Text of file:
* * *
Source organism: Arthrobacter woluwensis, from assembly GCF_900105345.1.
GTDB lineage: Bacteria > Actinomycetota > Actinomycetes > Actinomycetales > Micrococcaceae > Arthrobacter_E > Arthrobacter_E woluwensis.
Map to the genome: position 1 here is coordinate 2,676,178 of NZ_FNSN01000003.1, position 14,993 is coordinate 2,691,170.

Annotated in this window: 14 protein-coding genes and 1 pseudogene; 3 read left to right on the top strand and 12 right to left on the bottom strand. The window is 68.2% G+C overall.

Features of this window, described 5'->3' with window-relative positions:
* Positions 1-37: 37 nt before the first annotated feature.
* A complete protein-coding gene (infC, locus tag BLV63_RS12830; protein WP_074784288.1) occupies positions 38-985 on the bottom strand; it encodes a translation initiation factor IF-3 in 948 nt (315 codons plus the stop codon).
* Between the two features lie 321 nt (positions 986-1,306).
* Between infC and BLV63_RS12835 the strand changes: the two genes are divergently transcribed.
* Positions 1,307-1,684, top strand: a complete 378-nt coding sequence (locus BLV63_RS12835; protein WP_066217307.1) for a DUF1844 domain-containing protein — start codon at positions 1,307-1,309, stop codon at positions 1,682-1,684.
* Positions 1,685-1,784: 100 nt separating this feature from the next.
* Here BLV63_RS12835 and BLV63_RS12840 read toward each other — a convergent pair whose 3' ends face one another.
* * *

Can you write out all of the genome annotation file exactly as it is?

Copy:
Source organism: Arthrobacter woluwensis, from assembly GCF_900105345.1.
GTDB lineage: Bacteria > Actinomycetota > Actinomycetes > Actinomycetales > Micrococcaceae > Arthrobacter_E > Arthrobacter_E woluwensis.
Map to the genome: position 1 here is coordinate 2,676,178 of NZ_FNSN01000003.1, position 14,993 is coordinate 2,691,170.

Annotated in this window: 14 protein-coding genes and 1 pseudogene; 3 read left to right on the top strand and 12 right to left on the bottom strand. The window is 68.2% G+C overall.

Features of this window, described 5'->3' with window-relative positions:
* Positions 1-37: 37 nt before the first annotated feature.
* A complete protein-coding gene (infC, locus tag BLV63_RS12830; protein WP_074784288.1) occupies positions 38-985 on the bottom strand; it encodes a translation initiation factor IF-3 in 948 nt (315 codons plus the stop codon).
* Between the two features lie 321 nt (positions 986-1,306).
* Between infC and BLV63_RS12835 the strand changes: the two genes are divergently transcribed.
* Positions 1,307-1,684, top strand: a complete 378-nt coding sequence (locus BLV63_RS12835; protein WP_066217307.1) for a DUF1844 domain-containing protein — start codon at positions 1,307-1,309, stop codon at positions 1,682-1,684.
* Positions 1,685-1,784: 100 nt separating this feature from the next.
* Here BLV63_RS12835 and BLV63_RS12840 read toward each other — a convergent pair whose 3' ends face one another.